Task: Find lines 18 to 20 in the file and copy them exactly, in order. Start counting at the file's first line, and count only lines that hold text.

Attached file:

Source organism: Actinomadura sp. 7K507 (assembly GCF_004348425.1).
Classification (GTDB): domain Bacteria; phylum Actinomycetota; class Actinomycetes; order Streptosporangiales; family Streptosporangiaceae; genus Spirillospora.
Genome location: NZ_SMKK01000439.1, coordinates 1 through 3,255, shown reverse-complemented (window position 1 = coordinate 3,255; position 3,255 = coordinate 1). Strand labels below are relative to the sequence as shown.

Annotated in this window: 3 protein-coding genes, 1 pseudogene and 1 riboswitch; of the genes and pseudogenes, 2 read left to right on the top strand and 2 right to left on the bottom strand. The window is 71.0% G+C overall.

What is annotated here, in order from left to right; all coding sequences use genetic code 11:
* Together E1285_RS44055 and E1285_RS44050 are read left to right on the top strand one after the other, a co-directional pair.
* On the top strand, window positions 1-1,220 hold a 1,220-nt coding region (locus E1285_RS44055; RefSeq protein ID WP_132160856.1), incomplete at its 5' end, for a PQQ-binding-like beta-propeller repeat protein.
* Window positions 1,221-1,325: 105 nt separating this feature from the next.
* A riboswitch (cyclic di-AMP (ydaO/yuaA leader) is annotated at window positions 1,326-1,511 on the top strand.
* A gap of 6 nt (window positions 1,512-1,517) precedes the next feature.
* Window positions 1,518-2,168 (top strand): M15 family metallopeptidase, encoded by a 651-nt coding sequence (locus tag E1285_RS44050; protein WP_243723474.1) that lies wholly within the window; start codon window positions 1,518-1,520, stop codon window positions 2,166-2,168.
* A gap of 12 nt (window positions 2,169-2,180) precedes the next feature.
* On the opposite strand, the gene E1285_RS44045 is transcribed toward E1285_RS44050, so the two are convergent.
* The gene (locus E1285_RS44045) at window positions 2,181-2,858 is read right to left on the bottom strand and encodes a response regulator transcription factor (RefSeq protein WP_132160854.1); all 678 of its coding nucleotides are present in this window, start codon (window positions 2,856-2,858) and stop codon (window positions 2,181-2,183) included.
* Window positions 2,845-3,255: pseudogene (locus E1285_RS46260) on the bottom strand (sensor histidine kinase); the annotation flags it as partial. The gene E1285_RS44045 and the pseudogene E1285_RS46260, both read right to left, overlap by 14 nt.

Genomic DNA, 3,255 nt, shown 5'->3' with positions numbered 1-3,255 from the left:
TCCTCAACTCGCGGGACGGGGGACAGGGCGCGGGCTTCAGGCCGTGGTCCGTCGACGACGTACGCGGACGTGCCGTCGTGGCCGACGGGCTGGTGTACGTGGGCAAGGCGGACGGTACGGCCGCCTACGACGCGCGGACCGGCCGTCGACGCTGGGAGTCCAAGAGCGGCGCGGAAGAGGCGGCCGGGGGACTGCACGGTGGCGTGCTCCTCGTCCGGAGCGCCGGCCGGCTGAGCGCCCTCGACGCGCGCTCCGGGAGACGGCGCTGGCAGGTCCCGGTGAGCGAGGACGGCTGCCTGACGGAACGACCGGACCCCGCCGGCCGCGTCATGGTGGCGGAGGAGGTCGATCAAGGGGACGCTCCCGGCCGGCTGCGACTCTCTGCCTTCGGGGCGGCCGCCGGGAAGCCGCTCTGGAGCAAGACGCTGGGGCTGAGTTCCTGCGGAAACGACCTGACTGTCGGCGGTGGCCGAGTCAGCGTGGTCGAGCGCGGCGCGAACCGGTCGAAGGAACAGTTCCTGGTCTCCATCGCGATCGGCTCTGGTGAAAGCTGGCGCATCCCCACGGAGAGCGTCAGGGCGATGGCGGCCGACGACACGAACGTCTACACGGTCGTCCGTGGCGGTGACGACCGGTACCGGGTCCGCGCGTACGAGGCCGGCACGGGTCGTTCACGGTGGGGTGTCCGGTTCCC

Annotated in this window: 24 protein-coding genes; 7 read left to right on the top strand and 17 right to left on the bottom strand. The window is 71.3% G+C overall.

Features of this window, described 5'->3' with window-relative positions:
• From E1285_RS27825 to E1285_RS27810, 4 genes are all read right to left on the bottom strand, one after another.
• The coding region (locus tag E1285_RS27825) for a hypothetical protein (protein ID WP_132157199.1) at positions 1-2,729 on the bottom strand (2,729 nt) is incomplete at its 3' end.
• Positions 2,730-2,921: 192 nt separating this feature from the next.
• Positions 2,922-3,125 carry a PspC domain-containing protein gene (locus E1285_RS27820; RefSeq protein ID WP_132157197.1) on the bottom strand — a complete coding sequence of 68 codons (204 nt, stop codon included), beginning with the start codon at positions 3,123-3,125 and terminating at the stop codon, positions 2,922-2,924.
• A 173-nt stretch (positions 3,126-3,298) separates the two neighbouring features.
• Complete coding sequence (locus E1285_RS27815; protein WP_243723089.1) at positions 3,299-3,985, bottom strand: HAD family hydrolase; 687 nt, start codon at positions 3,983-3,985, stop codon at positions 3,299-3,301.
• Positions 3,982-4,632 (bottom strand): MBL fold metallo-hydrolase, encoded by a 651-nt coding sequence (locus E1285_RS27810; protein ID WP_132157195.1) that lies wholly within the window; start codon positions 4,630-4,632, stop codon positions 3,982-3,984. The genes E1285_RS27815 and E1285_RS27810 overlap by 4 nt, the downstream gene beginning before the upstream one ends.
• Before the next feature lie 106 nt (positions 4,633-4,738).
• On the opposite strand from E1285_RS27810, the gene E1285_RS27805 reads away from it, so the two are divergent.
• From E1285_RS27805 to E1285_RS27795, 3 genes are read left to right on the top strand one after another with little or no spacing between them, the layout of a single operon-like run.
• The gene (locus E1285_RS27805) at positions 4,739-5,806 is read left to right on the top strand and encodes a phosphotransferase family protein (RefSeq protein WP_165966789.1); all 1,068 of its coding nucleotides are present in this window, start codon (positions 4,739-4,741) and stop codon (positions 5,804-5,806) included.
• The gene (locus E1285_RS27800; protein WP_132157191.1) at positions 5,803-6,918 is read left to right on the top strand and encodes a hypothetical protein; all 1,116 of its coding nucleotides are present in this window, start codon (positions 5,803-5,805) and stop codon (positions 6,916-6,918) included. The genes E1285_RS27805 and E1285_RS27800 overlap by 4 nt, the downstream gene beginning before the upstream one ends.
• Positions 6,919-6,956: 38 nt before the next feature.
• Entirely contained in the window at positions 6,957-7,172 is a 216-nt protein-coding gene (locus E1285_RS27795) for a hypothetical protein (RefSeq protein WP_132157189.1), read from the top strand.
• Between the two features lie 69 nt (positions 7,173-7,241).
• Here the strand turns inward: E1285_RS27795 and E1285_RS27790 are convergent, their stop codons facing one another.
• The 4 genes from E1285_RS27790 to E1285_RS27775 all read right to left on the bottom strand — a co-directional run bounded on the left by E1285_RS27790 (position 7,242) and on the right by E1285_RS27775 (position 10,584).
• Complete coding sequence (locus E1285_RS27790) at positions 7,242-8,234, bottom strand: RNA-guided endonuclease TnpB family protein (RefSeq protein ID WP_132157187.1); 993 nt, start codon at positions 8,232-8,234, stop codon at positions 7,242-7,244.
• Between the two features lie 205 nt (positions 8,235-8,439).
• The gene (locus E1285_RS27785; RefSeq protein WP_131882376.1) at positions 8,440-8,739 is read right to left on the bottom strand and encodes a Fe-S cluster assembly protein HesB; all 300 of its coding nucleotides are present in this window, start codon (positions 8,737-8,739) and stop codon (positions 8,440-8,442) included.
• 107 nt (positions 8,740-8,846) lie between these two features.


Annotated in this window: 24 protein-coding genes; 7 read left to right on the top strand and 17 right to left on the bottom strand. The window is 71.3% G+C overall.

Features of this window, described 5'->3' with window-relative positions:
• From E1285_RS27825 to E1285_RS27810, 4 genes are all read right to left on the bottom strand, one after another.